With West Ham United's youngsters on loan in fine fettle in recent weeks, Academy of Football coach Paul Konchesky talks us through his role as Academy Loans Manager.
Based at Chadwell Heath, Konchesky works to ensure the next generation of budding young stars get valuable experience in the Football League.
As someone who came through at famous east London club Senrab, then spent time at the Academies of both West Ham and Charlton Athletic, before going on to make 347 Premier League appearances, score in the 2006 FA Cup final and play for England, the 39-year-old knows all about what it takes to get to the top.
Konch, please tell us a little bit about your role as the Loans Manager at the Academy…
Well, obviously within football you have two transfer windows and leading up to those windows I’m working mainly with the U23 boys who aren’t in and around David Moyes' plans at that moment in time.
If they’re not involved at firs-team level and they’re still hungry to go and play men’s football, then that’s something I help with.
How did that role at the Club come to fruition?
Under the old Academy Manager (Terry Westley), I used to come in and do some mentoring for the U23s at the time.
A couple of those younger players who I was mentoring then went out on loan and I began going and watching the games that they were playing in.
It just went from there and then it became: ‘Do you want to do this on a daily basis?’ From that point I took the opportunity and I’ve really enjoyed it.
How do you balance that with coaching at Chadwell Heath?
To be fair, the loan work is more important for me. Getting to leave the building on a weekly basis and going to visit players like Dapo Afolayan at Bolton and Ajibola Alese at Cambridge, watching their games and making sure they're progressing, is an important job.
I make sure our boys are alright, settled in with their squads and enjoying living away from home.
How often are you in contact with the players that are currently out on loan?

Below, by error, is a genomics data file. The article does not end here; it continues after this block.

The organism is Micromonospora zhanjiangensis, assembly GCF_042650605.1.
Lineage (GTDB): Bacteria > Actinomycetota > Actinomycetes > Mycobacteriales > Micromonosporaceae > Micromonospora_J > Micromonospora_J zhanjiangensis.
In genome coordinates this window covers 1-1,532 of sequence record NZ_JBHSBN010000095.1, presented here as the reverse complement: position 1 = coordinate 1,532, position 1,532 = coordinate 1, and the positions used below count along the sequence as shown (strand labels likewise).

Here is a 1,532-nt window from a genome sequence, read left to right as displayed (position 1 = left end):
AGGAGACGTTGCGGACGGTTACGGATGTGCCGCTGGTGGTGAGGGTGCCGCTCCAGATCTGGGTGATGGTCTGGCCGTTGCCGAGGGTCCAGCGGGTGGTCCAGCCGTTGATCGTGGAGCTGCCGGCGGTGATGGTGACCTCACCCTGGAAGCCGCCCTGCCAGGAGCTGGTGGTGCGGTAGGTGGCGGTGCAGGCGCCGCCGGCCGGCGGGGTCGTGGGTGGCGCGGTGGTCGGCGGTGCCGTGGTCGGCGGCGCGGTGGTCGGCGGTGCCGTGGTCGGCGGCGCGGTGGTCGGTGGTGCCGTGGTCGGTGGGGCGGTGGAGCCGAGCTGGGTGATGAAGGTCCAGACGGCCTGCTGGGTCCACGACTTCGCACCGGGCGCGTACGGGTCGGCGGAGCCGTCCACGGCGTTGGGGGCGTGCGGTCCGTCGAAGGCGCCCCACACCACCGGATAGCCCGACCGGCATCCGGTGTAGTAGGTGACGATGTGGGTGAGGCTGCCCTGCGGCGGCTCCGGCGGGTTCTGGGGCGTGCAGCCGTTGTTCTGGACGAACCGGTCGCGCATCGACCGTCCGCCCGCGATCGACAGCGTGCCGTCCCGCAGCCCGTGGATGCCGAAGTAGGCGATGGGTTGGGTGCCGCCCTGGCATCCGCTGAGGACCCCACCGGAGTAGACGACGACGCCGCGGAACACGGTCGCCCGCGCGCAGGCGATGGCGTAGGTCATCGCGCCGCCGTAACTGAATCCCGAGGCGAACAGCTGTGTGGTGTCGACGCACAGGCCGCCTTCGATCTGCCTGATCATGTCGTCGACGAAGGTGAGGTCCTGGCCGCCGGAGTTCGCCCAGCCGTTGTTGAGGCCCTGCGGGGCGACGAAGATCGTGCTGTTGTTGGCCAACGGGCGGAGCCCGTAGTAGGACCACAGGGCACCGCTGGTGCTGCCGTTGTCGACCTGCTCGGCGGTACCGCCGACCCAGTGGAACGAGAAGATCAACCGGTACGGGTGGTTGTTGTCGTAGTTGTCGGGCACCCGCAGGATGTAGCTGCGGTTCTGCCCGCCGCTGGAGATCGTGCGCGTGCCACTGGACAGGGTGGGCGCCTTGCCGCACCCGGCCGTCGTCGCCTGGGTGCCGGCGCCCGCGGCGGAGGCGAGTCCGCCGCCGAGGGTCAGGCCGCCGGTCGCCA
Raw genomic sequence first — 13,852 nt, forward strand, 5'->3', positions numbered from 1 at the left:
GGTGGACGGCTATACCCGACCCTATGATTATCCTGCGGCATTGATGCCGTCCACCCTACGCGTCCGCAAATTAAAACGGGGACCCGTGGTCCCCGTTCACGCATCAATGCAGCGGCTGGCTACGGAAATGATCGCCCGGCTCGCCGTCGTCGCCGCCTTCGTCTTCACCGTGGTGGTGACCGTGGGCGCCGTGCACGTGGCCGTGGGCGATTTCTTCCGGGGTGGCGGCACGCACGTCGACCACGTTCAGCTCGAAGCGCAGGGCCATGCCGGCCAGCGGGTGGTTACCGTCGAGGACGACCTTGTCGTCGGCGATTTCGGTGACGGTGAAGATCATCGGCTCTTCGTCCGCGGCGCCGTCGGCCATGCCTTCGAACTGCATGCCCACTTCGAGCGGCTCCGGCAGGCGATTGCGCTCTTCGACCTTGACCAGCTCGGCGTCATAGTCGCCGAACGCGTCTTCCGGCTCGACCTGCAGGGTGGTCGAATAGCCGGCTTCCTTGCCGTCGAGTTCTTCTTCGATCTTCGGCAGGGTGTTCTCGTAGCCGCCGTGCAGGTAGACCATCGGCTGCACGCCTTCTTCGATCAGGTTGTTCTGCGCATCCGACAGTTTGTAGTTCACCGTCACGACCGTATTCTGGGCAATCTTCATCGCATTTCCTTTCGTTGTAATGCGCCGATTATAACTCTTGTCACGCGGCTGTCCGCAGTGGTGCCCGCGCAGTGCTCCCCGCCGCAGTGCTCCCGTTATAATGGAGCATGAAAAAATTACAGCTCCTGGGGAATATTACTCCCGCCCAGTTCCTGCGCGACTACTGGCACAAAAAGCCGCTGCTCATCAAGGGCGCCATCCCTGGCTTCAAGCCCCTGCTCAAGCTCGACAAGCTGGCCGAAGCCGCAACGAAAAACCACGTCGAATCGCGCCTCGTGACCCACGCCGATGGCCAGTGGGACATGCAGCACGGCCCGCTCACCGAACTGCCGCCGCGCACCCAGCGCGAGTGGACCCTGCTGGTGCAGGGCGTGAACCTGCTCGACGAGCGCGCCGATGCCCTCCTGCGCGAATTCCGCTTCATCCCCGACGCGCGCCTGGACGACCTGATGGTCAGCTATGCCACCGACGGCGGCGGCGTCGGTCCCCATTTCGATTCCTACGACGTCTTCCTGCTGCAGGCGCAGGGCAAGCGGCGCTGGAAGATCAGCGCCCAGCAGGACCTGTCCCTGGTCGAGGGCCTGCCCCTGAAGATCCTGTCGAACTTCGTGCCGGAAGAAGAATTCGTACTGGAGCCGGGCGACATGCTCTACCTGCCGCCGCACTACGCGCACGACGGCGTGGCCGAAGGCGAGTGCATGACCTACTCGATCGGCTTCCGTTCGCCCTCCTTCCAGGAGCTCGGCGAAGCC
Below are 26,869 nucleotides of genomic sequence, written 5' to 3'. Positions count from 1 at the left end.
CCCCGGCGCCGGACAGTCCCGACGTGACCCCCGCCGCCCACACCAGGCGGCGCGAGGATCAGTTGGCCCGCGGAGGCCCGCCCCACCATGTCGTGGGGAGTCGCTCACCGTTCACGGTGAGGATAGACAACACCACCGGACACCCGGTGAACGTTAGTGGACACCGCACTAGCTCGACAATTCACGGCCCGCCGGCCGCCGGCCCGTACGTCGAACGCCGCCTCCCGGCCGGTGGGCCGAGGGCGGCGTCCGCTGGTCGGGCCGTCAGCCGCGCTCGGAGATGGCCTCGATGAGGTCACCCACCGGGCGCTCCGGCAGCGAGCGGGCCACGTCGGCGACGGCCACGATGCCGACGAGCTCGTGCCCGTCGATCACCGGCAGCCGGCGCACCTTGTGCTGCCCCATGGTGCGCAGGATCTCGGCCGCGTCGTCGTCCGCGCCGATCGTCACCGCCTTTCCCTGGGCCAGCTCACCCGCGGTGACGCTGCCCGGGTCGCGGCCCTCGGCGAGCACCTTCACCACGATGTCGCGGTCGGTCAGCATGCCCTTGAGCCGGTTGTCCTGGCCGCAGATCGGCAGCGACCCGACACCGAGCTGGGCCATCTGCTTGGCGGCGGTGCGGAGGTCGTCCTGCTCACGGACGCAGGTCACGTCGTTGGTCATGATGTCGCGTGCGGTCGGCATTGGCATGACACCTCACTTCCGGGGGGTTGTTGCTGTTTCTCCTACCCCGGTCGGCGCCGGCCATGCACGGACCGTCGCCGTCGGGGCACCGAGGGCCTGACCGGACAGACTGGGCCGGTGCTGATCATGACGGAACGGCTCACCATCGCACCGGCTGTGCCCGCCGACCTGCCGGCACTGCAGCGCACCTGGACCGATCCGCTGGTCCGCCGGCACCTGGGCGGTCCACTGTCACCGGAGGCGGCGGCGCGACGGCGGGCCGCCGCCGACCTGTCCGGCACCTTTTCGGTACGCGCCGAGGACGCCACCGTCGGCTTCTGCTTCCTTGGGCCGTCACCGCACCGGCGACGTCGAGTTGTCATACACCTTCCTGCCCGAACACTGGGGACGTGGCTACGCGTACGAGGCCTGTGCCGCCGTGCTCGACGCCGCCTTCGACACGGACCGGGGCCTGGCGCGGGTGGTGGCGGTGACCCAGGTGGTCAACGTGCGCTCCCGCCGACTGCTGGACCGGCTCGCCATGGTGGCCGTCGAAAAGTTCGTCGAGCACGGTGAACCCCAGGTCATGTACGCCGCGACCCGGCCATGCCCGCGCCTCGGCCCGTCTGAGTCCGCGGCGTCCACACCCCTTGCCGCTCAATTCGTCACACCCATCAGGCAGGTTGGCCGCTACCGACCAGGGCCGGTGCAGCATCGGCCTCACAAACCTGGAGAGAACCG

I tend to speak to the boys twice, maybe even three times a week, just to make sure primarily that they’re okay and don’t need anything.
As important as talking to the players is talking to the clubs. I want to talk to their staff and recruitment teams to make sure our players are fitting into what they want.
The human aspect is important as well. Dapo Afolayan and Dan Kemp [at Blackpool] earlier on in the season were obviously up north by themselves and that might have taken them out of their comfort zones.
How do your own experiences of being a young player on loan affect your work now?
It’s a great role for me because I went on loan when I was younger [from Charlton to Tottenham], and I probably got left a little bit. I think back then, you were just left alone rather than be properly supported.
Now I’m working as Loans Manager, it’s nice to make sure our boys still feel a big part of West Ham United whilst they’re going out and grabbing that experience.
How has the ongoing pandemic affected the work that you do and the players once they arrive at their new club?
It’s been tough for the lads because obviously you go training and then you go home, and you can’t go and mix with anybody. You’re straight back to your apartment with the four walls around you.
It’s mentally tough, but that’s why I’m there. We can talk, Facetime and I can help out in whatever way I can.
What are the key benefits from heading out on loan? How do you know a player is ready to make that next step?
I think that there are a couple of key benefits. Players have to go out and grow up. If they’re a young boy from the local area like Aji (Alese) last season, he goes to Accrington, lives on his own, learns to cook and, as an athlete, that’s such a fantastic experience.
It’s important to build yourself a CV, to try and play yourself into the first team at West Ham United, but if that doesn’t work out then you’re still able to have a career elsewhere within the game.
What does success look like in your role?
I think for me, I’m such a massive West Ham United fan that any of the boys who I can help get in and around the first team would be my goal.
I just want to give them something back that they can take with them. If it doesn’t work out at West Ham, at least it’s made them better elsewhere as a footballer and as a person.